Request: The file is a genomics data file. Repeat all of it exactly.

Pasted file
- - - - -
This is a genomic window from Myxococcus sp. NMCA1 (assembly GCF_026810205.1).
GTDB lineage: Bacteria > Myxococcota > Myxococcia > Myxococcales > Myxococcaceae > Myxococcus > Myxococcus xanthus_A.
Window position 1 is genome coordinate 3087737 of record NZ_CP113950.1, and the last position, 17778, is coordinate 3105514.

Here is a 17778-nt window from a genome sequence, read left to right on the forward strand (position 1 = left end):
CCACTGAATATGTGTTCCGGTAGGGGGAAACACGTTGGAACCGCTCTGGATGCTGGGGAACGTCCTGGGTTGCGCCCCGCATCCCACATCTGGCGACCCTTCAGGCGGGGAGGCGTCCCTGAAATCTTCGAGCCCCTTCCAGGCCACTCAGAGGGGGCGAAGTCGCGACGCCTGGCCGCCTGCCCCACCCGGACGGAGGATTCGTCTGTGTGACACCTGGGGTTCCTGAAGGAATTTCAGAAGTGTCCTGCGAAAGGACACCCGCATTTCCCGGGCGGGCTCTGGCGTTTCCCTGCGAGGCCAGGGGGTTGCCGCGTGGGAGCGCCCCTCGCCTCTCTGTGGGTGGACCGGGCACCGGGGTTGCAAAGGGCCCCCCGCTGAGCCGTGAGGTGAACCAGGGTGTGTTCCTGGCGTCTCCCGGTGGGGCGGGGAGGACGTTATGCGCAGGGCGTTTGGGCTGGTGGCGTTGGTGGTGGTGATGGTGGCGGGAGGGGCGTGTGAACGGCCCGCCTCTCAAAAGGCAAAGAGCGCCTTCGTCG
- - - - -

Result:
This is a genomic window from Myxococcus sp. NMCA1 (assembly GCF_026810205.1).
GTDB lineage: Bacteria > Myxococcota > Myxococcia > Myxococcales > Myxococcaceae > Myxococcus > Myxococcus xanthus_A.
Window position 1 is genome coordinate 3087737 of record NZ_CP113950.1, and the last position, 17778, is coordinate 3105514.

Here is a 17778-nt window from a genome sequence, read left to right on the forward strand (position 1 = left end):
CCACTGAATATGTGTTCCGGTAGGGGGAAACACGTTGGAACCGCTCTGGATGCTGGGGAACGTCCTGGGTTGCGCCCCGCATCCCACATCTGGCGACCCTTCAGGCGGGGAGGCGTCCCTGAAATCTTCGAGCCCCTTCCAGGCCACTCAGAGGGGGCGAAGTCGCGACGCCTGGCCGCCTGCCCCACCCGGACGGAGGATTCGTCTGTGTGACACCTGGGGTTCCTGAAGGAATTTCAGAAGTGTCCTGCGAAAGGACACCCGCATTTCCCGGGCGGGCTCTGGCGTTTCCCTGCGAGGCCAGGGGGTTGCCGCGTGGGAGCGCCCCTCGCCTCTCTGTGGGTGGACCGGGCACCGGGGTTGCAAAGGGCCCCCCGCTGAGCCGTGAGGTGAACCAGGGTGTGTTCCTGGCGTCTCCCGGTGGGGCGGGGAGGACGTTATGCGCAGGGCGTTTGGGCTGGTGGCGTTGGTGGTGGTGATGGTGGCGGGAGGGGCGTGTGAACGGCCCGCCTCTCAAAAGGCAAAGAGCGCCTTCGTCG